How Tennessee handles child custody
Tennessee parents who are getting divorced should understand some ways to effectively co-parent even after they are no longer married.
When getting a divorce in Tennessee, parents have to face the difficult task of identifying who will have what time and involvement with their children. From there, they will have to figure out how best to work together while raising their children separately. Tennessee’s approach to child custody has changed in the last few years. The state works to keep both parents actively involved in children’s lives.
What custody is awarded in Tennessee?
As reported by WREG.com, a law passed a couple of years ago updated the state’s Parental Bill of Rights. No longer is there a distinction between legal and physical custody in which one parent cannot have access to the children at school. Now, courts are awarding custody to both parents equally. This is the case even if children live primarily with only one parent. There are exceptions to this when situations like domestic abuse are present.
Who can access school records?
Under the new law, both parents can have access to children’s records at school. They can also be involved at school even if they are not the custodial parent.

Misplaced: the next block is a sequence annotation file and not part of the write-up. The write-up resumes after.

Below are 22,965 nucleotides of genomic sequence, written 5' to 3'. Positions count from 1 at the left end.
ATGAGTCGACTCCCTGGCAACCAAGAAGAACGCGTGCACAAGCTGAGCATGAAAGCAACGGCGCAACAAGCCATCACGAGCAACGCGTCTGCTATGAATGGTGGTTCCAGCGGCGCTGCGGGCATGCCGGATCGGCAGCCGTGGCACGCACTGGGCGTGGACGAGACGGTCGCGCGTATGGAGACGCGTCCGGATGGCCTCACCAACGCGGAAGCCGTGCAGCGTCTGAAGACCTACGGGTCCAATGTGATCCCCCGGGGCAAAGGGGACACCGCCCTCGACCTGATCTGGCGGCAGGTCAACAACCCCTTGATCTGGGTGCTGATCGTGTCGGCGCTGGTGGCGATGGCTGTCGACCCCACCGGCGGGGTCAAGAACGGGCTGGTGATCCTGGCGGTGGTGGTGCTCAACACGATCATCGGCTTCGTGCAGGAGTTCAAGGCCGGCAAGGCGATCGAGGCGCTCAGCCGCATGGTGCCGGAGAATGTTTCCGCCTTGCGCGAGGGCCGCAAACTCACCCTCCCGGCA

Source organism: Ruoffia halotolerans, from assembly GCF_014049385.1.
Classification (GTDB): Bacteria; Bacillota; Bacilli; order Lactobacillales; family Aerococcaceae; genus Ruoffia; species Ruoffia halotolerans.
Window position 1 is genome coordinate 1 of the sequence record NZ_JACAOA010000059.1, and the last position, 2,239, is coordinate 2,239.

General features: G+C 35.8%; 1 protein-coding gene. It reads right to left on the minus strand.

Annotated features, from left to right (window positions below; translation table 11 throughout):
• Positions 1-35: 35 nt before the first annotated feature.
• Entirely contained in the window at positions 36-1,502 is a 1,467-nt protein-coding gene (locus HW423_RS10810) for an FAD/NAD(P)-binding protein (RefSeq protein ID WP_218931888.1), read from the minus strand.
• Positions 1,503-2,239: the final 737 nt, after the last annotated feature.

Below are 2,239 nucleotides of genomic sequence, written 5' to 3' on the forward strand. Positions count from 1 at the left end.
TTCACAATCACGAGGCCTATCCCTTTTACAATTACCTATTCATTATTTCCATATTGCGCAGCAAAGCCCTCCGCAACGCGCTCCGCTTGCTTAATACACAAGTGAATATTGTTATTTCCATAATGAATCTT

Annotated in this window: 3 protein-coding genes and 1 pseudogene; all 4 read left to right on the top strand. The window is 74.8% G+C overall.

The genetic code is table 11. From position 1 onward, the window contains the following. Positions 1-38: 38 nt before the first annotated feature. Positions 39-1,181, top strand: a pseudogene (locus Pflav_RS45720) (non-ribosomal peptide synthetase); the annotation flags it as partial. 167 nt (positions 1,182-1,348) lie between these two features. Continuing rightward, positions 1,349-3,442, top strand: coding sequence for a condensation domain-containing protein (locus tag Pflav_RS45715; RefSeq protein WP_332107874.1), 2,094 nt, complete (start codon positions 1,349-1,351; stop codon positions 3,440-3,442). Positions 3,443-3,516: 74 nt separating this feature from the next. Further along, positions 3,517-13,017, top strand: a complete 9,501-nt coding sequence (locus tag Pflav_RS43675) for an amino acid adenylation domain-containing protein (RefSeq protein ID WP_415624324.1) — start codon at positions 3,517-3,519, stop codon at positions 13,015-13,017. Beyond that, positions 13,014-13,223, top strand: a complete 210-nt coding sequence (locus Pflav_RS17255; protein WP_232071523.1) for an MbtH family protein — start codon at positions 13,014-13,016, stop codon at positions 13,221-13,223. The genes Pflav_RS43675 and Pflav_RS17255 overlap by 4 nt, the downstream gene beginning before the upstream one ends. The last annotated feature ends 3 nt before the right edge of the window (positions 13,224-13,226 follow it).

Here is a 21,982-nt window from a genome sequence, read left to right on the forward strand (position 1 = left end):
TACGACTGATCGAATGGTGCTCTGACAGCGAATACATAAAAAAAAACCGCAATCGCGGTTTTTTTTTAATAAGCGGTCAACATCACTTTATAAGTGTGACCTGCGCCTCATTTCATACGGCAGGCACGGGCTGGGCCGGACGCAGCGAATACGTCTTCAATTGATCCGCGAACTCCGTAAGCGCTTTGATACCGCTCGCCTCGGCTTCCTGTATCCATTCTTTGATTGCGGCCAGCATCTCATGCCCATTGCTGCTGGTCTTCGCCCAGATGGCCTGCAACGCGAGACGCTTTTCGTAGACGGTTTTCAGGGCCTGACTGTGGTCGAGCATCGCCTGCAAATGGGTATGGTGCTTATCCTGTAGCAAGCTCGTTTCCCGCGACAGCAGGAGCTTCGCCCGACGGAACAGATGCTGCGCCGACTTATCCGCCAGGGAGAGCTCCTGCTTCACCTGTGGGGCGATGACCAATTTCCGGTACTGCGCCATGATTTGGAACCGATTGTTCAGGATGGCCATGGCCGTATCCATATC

What is the goal of the new law?
The state changed its approach to child custody in an effort to facilitate better co-parenting between divorced spouses. Having both parents actively involved in a child’s life has been demonstrated to be in the child’s best interests.
What should people avoid to help their kids?
Metroparent.com explains that one of the worst things that children can experience is open hostility between their parents. Along the same lines, parents should never speak ill of their former spouses in front of or to their children. When children hear one parent criticize the other, it can create conflict inside of the kids as they want to equally love both parents.
What can ex-spouses do to reduce conflict?
MindBodyGreen suggests that when one parent becomes angry or upset with the other for something he or she did or said, taking a time-out can be helpful. Instead of responding to something right away, parents are urged to ask for time to think about an issue before replying. If the discussion happens over email or text, they can simply not respond immediately. Waiting until emotions have calmed down can go a long way toward keeping conflict at bay.
Cover all bases
The divorce process is a multi-faceted one. In order to have the energy necessary to work on developing good co-parenting skills, it can be wise to work with an attorney for the remainder of the divorce. This can help people feel more at ease knowing that other factors are being properly handled.